From the Dreamtime the Yowie In Myth And Reality
men of Lamington Plateau
residents of an isolated farm were startled by the frantic bellowing
of their house cow one dark night. Their cattle dog, immediately let
out of the house, attacked something but suddenly let out an agonizing
yelp-then all went quiet. The farmer and one of his farmhands went out
armed with lanterns and guns.
the corner fences down, the cow dead with a broken neck, its head almost
torn off, and the dog crushed against a tree where it had been thrown.
In the distance they could hear something crashing through the bush
up the mountainside. A search the next day failed to explain what had
killed the animals. However, many neighbouring farmers believed it was
the work of the "Monster Men of the Lamington Plateau".
refuse to enter these valleys for fear of the horrible man-beasts they
believe still lurk there. Over the years, people have disappeared without
trace in these wilds. Eerie cries are often heard at night, terrifying
men of Lamington Plateau
of the experience of the two Woodenbong ladies, a 52 year old man told
the Lismore Northern Star that he sighted a Yowie in 1935, on his late
grandfather's dairy farm on Three Chain Road, South Lismore.
He was, he said,
standing on his grandparents' verandah at 9pm on a moonlit winter's
eve and saw a 'man' walking in from the hills. His grandfather's horse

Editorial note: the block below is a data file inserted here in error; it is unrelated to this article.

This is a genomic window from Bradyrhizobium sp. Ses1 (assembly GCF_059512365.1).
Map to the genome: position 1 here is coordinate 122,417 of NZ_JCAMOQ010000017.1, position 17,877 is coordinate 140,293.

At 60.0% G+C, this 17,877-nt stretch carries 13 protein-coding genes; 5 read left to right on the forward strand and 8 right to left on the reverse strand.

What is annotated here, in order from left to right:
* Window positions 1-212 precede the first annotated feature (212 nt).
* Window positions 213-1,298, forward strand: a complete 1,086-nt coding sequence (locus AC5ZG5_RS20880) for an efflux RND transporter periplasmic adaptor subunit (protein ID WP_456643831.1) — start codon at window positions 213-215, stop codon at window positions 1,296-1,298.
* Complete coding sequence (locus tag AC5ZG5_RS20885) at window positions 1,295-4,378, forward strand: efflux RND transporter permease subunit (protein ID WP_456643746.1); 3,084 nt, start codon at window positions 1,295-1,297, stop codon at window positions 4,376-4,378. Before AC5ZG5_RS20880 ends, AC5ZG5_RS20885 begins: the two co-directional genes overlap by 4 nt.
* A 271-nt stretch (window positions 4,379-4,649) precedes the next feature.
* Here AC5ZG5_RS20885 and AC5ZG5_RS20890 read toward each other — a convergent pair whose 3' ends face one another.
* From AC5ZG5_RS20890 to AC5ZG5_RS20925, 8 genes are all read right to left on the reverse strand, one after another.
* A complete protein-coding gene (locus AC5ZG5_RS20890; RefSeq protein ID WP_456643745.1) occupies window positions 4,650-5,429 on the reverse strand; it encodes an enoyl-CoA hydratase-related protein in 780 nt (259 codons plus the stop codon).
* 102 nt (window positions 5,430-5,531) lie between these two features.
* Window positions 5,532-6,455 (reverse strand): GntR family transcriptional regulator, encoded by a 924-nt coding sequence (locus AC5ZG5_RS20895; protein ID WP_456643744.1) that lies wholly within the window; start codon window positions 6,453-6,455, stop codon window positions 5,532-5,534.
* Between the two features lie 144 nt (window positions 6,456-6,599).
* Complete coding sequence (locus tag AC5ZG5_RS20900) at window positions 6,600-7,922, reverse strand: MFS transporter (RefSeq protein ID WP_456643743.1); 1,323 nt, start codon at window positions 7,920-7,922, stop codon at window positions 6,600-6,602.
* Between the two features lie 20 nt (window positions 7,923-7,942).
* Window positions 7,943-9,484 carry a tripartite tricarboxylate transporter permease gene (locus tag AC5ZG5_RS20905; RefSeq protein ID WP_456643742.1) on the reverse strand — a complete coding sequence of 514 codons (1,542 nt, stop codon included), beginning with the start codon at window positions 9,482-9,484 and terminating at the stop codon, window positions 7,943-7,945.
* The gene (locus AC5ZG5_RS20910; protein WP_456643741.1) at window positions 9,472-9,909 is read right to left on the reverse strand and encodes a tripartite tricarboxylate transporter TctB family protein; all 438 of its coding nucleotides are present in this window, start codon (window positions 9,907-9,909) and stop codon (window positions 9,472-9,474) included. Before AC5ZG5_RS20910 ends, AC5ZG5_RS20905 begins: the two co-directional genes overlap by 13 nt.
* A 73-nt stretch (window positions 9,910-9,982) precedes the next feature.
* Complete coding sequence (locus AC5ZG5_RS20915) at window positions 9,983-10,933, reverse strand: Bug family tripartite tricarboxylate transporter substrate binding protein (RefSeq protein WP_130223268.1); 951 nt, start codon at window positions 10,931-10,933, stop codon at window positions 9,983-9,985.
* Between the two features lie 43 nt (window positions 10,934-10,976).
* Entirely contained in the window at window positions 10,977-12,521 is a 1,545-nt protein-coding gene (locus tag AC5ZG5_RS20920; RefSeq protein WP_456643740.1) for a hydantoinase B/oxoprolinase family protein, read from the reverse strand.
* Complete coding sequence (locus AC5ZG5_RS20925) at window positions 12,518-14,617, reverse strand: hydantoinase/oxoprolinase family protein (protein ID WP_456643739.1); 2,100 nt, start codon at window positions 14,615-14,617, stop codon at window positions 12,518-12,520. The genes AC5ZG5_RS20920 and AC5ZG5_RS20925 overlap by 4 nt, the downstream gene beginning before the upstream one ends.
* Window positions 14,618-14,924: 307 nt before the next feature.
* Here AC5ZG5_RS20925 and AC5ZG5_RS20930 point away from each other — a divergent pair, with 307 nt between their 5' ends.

near the house started raising a fuss.
The 10 year old witness went inside and told his grandfather who, when
he saw what it was, blew out the lamp, grabbed his rifle and watched
from a small kitchen window. The Yowie was visible in moonlight 25 years
The man recalled
that the creature's head had no neck, the head being sunk into its shoulders,
and it seemed to have a hunched back but was standing upright, and was
much thicker than a man in the chest and shoulders.
said later that it was the same creature he had seen a few years earlier
when he'd ridden up a gully to pick some guavas. The Yowie came down
sone side of the gully, crossed creek, then climbed the other side of
the hill, making the horse play up badly.
At that time, in 1935, the
area behind South Lismore was a lot wilder than now and the mountains
and hills were covered in thick trees.
It was about
the time of the above story that settlers of the wild country around
the base of the rugged Lamington Plateau known as the Tweed Valley,
just inside the Qld border, were reporting many similar encounters with
the 'hairy man'.
than man-sized Footprints
from Dove Lake to Cradle Mountain is 85 km, covered by a long winding
track that takes the traveller on a five day journey across terrain
that has killed some people
It was constructed
during the 1930's and emerges at Lake St. Clair. The Cradle Mountain-Lake
St. Clair National Park presents a vast area in which the 'Bugaloo'
[another local Aboriginal name for these hominids],is claimed to linger
on to the present day. Indeed, the area has been the scene of some recent
giant footprint finds.
Back in 1935,
about a dozen larger-than-man-sized footprints were discovered on the
Dove Lake shore by campers, while another party of campers that same
year claimed they had observed through binoculars, a pair of strange
hominid creatures - a hairy looking male and female - moving among rocks
on a nearby slope.
soon disappeared before the people could get a closer look, and although
they searched the spot where they had seen the mystery pair, due to
the rocky terrain, the people failed to find any tracks. Very little
was heard of the 'Bugaloos' thereabouts until, in 1952, a lone bushman
reported sighting a group of several man-sized hairy creatures in the
Dove Lake area while on a camping trip.